2. Does the person working with you truly understand movement? If the individual you are questioning for sessions only wants you to lift heavy or work with machines, go try someone else. Just because they look good or work at a health club does not make them an expert. Ask them: why are we performing this exercise or activity? If they don’t know, then stop working and get a new person.
3. The only golf-specific exercise is swinging a golf club. The best way to train to run the 100-yard dash is to run the hundred, the best way to train how to swim is to, yes, swim, therefore the best way to train how to swing a golf club is to swing the club. Those individuals who say this exercise is the best golf-specific training, start for the door. Work to increase core strength, glute or butt strength, hamstring strength and joint stabilization. All those motions combined with proper golf instruction will help you perform better on the course. – David Donatucci, PGA Director of Fitness and Performance, PGA Center for Learning & Performance
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Rich Prohl – PGA Head Professional at Taconic Golf Club named Recipient of Labron Harris Sr Award

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RichPohleHeadProfessional

Rich Pohle - Head Professional

Rick Pohle, head men’s golf coach at Williams College and PGA head professional at Taconic Golf Club and a member of the Northeastern New York PGA Section, has been named winner of the Labron Harris Sr. Award presented by E-Z-GO in cooperation with The PGA of America and the Golf Coaches Association of America. The Harris Award is presented to the college or high school coach and PGA Professional whose support of the game through teaching, coaching and involvement in the community has helped ensure the continued growth of the game and who represents the finest qualities the game has to offer.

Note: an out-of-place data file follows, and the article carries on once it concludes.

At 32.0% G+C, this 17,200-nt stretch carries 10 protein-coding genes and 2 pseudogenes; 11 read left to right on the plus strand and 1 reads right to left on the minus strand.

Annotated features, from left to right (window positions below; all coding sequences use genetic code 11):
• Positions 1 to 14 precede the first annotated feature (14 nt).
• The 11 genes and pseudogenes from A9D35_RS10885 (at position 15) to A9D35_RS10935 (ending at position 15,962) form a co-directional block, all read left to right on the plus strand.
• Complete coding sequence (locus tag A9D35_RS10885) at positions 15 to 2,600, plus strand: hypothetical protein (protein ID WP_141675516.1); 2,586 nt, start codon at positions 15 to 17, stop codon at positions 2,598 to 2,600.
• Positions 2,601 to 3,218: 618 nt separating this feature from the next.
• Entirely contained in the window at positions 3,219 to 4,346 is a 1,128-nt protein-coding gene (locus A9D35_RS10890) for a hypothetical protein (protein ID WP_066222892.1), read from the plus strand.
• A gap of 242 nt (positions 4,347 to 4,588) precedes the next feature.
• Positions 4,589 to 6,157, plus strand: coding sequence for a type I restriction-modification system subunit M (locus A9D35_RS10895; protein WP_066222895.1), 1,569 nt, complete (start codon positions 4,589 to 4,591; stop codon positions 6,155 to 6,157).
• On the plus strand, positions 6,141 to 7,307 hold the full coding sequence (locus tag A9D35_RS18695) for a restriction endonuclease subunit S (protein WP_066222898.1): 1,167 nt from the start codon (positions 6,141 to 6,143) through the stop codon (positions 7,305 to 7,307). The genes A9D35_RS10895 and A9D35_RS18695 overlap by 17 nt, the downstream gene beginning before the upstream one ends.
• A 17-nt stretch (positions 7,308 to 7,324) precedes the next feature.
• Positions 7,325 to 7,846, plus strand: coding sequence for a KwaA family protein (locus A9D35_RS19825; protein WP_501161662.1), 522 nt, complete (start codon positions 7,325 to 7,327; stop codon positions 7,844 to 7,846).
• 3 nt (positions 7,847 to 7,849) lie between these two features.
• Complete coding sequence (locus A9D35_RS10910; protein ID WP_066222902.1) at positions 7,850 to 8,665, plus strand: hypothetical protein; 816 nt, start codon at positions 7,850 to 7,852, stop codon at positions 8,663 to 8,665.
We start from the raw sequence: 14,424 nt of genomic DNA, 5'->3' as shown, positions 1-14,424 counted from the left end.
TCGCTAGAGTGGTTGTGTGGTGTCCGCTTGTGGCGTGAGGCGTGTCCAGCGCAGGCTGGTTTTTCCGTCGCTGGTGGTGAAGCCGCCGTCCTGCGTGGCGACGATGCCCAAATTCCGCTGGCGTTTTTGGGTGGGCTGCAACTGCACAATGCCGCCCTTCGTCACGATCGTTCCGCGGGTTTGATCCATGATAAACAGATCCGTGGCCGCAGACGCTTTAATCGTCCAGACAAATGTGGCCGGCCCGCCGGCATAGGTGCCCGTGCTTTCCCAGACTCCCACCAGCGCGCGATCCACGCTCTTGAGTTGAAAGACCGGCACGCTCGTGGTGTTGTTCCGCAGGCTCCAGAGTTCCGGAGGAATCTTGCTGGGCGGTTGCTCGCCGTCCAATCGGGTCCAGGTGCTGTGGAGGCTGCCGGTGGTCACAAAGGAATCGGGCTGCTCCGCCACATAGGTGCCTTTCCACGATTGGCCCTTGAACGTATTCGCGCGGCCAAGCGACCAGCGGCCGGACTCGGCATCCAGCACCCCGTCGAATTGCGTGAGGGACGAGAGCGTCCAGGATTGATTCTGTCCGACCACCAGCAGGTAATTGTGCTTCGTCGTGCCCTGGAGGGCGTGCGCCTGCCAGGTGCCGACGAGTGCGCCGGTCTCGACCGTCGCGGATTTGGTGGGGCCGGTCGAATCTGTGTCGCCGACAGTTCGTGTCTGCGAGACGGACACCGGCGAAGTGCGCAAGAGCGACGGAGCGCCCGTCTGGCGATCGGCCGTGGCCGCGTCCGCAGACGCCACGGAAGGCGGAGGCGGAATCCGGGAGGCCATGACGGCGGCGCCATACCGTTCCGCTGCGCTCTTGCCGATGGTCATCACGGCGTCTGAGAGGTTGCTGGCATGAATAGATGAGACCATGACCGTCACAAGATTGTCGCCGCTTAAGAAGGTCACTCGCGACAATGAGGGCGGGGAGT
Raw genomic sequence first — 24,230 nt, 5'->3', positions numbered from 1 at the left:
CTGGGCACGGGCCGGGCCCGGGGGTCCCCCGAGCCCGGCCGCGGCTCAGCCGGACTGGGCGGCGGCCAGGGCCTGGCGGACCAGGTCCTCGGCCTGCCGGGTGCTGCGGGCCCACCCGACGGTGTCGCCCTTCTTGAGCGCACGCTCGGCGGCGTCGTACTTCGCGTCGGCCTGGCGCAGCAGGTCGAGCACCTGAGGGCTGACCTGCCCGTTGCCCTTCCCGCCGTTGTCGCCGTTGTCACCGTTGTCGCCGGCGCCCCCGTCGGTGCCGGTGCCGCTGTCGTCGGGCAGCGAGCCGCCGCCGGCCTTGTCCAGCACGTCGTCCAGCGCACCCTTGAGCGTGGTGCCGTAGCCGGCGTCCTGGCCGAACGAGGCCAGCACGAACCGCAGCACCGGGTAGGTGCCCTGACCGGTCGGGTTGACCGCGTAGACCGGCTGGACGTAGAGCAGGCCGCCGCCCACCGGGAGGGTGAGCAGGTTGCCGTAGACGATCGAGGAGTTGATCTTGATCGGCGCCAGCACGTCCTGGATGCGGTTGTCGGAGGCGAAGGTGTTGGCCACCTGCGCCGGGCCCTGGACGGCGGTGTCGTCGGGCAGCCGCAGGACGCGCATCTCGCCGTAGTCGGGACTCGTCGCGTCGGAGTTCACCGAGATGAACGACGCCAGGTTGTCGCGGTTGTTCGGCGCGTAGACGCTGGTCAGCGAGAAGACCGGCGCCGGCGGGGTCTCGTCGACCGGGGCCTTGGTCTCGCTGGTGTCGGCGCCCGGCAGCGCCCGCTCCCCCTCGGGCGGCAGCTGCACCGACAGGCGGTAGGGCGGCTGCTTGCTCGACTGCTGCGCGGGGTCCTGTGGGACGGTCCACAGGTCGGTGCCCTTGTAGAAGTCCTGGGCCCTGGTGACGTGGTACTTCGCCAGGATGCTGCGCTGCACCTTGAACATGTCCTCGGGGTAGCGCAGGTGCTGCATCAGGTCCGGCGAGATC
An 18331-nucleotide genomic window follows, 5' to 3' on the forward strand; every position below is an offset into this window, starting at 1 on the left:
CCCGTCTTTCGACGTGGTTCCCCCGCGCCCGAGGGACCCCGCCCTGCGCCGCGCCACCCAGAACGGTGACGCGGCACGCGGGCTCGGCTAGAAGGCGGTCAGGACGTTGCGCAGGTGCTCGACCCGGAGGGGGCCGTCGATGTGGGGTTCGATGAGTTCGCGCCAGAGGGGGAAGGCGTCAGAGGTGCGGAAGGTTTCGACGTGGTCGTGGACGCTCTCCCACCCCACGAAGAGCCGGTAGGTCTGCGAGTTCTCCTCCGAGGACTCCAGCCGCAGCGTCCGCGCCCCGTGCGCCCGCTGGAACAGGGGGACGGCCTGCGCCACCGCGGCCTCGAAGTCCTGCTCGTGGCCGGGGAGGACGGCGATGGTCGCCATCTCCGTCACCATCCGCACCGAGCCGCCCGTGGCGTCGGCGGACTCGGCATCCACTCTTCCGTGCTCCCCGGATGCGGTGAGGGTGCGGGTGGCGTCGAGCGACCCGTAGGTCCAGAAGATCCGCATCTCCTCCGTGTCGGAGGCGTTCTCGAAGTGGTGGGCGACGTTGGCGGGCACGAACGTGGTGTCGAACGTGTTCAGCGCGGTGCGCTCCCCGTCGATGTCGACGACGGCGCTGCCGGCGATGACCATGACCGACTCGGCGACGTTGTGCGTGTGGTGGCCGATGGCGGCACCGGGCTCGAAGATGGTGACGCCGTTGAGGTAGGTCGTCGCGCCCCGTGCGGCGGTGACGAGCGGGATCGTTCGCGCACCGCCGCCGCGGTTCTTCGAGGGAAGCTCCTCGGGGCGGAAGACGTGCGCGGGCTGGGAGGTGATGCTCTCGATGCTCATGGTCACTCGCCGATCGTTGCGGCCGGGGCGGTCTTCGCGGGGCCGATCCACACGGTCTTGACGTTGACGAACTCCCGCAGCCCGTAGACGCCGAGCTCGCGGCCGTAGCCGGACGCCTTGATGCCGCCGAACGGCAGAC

“I am extremely proud to be the recipient of the Labron Harris Award,” said Pohle. “It is always a great privilege to be honored by your peers and is quite humbling. I have always enjoyed my association with the PGA of America and being able to combined that with collegiate coaching and the GCAA is very special to me. I have been blessed with a great number of quality student-athletes over my 28 years at Williams, who have adopted my passion for the game, and an administration that has let me provide the best possible learning environment. In addition, being the head professional at one of the top collegiate golf courses in the country and serving a supportive membership has made my responsibility a lot easier. I want to thank the people at E-Z-GO for their participation in recognizing the efforts of us who thrive in our dual roles.”

Pohle was named the head golf professional at Taconic Golf Club and men’s golf coach at Williams in 1983. He is just the third men’s golf coach at Williams in the last 71 years. Through the fall of 2010 Pohle has logged an impressive career record of 1,866-534-6 (.777), winning 15 Little Three championships (including a current streak of 12 straight), 10 NESCAC titles and 10 trips to the NCAA Division III Championships. The 10 NESCAC titles is a conference best as is the 10 NCAA Tournament appearances. Williams’ 10th-place finish at the 1999 NCAA Championships is a school and conference best.

Pohle has guided Williams to six of the last nine NESCAC titles. Six Ephs have earned PING All-America honors while 10 players have earned Cleveland Golf/Srixon All-America Scholar recognition. Pohle was named NESCAC Coach of the Year in 2001, ’04, ’05 and ’09. He was named the Eaton Golf Pride Northeast Region Coach of the Year in 2008.

In the fall of 2010, Pohle guided the Ephs to a 50-22 mark with tournament wins at the Bowdoin Invitational and the Williams Invitational. Williams finished second at the NESCAC Qualifier Tournament and will be one of four teams to participate in the NESCAC championship in the spring of 2011.